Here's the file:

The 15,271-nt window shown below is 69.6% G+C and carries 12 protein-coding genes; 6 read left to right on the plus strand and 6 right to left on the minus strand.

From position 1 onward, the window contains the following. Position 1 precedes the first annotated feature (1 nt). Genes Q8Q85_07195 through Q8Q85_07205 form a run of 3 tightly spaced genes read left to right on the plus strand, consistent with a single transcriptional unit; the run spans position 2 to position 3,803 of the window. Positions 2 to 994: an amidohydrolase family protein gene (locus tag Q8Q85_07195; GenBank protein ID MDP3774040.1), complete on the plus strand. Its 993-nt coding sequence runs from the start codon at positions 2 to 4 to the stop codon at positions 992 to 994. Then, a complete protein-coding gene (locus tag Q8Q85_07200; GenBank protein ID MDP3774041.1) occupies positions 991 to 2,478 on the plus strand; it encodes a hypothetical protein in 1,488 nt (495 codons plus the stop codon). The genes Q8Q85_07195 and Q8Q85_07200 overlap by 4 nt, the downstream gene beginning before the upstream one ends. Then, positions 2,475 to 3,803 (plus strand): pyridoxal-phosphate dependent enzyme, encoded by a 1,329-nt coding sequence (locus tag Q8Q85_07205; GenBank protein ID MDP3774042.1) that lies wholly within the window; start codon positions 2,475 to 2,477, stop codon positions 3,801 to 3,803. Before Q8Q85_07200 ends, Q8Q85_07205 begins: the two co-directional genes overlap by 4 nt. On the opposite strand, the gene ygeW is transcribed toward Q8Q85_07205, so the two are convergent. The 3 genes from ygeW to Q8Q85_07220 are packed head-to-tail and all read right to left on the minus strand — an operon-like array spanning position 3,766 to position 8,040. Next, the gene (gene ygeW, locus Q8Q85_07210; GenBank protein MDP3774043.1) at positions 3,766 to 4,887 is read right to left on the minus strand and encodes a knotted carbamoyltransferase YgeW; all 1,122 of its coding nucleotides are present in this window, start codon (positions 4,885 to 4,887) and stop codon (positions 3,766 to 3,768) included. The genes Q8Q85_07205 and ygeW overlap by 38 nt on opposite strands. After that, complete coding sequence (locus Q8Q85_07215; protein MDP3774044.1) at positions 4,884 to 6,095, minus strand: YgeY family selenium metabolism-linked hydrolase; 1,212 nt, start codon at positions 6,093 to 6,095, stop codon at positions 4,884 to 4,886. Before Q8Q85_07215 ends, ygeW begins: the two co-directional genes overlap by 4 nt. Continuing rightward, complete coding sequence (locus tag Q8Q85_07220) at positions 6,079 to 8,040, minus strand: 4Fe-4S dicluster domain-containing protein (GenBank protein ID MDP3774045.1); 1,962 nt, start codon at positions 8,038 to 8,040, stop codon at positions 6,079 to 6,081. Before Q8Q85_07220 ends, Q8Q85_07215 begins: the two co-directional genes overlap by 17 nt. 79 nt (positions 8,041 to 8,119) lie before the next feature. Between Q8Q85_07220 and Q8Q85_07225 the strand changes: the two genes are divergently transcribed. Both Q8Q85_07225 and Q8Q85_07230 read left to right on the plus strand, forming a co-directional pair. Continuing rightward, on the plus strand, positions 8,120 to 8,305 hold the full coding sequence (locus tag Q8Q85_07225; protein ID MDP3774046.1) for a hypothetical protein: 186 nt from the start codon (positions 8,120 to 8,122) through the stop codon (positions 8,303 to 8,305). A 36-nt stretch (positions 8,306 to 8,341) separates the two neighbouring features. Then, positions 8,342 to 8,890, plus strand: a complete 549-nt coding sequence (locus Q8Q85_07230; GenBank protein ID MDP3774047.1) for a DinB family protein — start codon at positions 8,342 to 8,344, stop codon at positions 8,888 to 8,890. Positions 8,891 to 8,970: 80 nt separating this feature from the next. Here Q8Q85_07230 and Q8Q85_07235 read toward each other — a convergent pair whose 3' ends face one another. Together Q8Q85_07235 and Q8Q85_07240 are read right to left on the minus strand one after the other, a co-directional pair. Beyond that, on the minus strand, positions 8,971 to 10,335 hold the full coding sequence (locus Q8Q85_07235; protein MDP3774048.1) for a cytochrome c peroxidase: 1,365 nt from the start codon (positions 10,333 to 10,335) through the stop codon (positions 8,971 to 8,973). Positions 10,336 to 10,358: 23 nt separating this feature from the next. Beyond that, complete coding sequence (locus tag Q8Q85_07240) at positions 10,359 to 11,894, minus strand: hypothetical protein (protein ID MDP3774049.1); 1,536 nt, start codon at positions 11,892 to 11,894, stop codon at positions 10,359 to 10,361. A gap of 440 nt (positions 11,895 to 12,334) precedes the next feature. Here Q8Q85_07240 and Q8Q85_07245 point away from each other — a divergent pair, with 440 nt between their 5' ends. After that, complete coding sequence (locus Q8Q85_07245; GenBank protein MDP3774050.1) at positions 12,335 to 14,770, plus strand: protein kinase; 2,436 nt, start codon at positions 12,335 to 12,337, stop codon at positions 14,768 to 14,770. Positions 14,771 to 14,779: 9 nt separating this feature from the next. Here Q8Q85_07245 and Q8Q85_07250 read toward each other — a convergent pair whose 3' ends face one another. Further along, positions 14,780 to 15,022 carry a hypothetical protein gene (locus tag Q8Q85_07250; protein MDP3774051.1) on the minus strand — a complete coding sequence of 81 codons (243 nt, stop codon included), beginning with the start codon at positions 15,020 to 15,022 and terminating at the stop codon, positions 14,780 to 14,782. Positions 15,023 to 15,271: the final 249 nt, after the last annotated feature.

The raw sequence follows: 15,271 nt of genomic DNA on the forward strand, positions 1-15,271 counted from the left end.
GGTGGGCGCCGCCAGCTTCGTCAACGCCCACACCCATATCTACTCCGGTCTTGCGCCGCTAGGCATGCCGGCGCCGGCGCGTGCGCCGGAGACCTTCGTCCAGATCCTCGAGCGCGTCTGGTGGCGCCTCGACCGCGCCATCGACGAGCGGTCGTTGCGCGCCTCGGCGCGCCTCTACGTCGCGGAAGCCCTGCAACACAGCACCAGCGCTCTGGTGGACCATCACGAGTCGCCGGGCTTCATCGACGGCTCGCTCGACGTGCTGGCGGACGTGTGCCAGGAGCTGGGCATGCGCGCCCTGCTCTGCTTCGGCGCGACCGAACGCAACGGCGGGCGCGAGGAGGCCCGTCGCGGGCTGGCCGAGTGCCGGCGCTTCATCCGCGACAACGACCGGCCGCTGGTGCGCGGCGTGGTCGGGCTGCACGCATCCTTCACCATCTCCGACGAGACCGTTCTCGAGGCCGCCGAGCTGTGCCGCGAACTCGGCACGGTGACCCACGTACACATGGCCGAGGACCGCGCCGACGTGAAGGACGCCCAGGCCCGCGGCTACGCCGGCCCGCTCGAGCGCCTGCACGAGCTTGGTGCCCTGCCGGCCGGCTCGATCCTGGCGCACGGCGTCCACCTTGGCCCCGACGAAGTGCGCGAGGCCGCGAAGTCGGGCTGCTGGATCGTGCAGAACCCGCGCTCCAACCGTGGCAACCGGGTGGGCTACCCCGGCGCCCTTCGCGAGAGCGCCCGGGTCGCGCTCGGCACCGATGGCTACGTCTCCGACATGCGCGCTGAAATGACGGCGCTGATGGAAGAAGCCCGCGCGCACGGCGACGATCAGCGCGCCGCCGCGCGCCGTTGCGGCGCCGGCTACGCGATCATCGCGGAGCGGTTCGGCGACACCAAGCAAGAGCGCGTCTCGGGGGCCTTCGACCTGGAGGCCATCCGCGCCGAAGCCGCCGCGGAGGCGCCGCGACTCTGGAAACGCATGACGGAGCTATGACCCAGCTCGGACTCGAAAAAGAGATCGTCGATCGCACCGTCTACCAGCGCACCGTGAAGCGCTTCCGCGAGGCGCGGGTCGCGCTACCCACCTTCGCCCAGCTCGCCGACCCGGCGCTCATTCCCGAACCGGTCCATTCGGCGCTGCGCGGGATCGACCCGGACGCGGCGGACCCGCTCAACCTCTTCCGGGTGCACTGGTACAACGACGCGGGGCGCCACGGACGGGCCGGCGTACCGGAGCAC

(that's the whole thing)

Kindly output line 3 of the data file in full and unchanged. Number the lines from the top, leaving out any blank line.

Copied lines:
The raw sequence follows: 15,271 nt of genomic DNA on the forward strand, positions 1-15,271 counted from the left end.